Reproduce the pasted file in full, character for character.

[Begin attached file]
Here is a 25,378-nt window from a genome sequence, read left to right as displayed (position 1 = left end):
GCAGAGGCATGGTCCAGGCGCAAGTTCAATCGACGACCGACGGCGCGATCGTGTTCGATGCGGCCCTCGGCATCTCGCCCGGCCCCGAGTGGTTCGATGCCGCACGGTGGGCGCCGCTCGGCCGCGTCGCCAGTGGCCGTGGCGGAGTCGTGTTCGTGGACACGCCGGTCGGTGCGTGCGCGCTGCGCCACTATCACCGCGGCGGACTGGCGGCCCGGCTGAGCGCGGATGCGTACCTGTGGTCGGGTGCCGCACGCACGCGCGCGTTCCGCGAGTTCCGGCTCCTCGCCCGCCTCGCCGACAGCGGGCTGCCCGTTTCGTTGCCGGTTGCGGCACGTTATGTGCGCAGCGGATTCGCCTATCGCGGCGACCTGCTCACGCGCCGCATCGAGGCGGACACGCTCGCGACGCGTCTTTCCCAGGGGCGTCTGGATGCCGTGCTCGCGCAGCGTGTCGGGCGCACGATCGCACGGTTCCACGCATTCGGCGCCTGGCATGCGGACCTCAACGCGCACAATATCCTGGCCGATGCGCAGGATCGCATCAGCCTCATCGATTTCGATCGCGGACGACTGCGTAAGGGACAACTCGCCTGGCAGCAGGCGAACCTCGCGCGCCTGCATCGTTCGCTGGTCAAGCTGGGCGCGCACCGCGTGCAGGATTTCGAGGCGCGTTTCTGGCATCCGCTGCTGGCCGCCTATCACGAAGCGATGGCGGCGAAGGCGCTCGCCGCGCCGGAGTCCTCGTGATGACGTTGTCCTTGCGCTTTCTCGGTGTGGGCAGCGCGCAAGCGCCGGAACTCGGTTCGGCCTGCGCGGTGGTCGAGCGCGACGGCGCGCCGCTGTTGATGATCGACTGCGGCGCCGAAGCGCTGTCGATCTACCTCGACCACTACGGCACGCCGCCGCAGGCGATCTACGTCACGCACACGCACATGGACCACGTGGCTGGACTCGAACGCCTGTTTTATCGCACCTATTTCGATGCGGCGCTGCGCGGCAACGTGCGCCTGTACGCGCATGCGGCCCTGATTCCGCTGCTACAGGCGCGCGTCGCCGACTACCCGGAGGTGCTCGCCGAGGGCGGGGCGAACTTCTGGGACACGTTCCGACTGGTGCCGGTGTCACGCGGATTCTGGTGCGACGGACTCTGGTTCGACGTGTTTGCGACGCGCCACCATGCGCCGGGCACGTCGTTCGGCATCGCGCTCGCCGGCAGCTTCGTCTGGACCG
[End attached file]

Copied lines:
Here is a 25,378-nt window from a genome sequence, read left to right as displayed (position 1 = left end):
GCAGAGGCATGGTCCAGGCGCAAGTTCAATCGACGACCGACGGCGCGATCGTGTTCGATGCGGCCCTCGGCATCTCGCCCGGCCCCGAGTGGTTCGATGCCGCACGGTGGGCGCCGCTCGGCCGCGTCGCCAGTGGCCGTGGCGGAGTCGTGTTCGTGGACACGCCGGTCGGTGCGTGCGCGCTGCGCCACTATCACCGCGGCGGACTGGCGGCCCGGCTGAGCGCGGATGCGTACCTGTGGTCGGGTGCCGCACGCACGCGCGCGTTCCGCGAGTTCCGGCTCCTCGCCCGCCTCGCCGACAGCGGGCTGCCCGTTTCGTTGCCGGTTGCGGCACGTTATGTGCGCAGCGGATTCGCCTATCGCGGCGACCTGCTCACGCGCCGCATCGAGGCGGACACGCTCGCGACGCGTCTTTCCCAGGGGCGTCTGGATGCCGTGCTCGCGCAGCGTGTCGGGCGCACGATCGCACGGTTCCACGCATTCGGCGCCTGGCATGCGGACCTCAACGCGCACAATATCCTGGCCGATGCGCAGGATCGCATCAGCCTCATCGATTTCGATCGCGGACGACTGCGTAAGGGACAACTCGCCTGGCAGCAGGCGAACCTCGCGCGCCTGCATCGTTCGCTGGTCAAGCTGGGCGCGCACCGCGTGCAGGATTTCGAGGCGCGTTTCTGGCATCCGCTGCTGGCCGCCTATCACGAAGCGATGGCGGCGAAGGCGCTCGCCGCGCCGGAGTCCTCGTGATGACGTTGTCCTTGCGCTTTCTCGGTGTGGGCAGCGCGCAAGCGCCGGAACTCGGTTCGGCCTGCGCGGTGGTCGAGCGCGACGGCGCGCCGCTGTTGATGATCGACTGCGGCGCCGAAGCGCTGTCGATCTACCTCGACCACTACGGCACGCCGCCGCAGGCGATCTACGTCACGCACACGCACATGGACCACGTGGCTGGACTCGAACGCCTGTTTTATCGCACCTATTTCGATGCGGCGCTGCGCGGCAACGTGCGCCTGTACGCGCATGCGGCCCTGATTCCGCTGCTACAGGCGCGCGTCGCCGACTACCCGGAGGTGCTCGCCGAGGGCGGGGCGAACTTCTGGGACACGTTCCGACTGGTGCCGGTGTCACGCGGATTCTGGTGCGACGGACTCTGGTTCGACGTGTTTGCGACGCGCCACCATGCGCCGGGCACGTCGTTCGGCATCGCGCTCGCCGGCAGCTTCGTCTGGACCG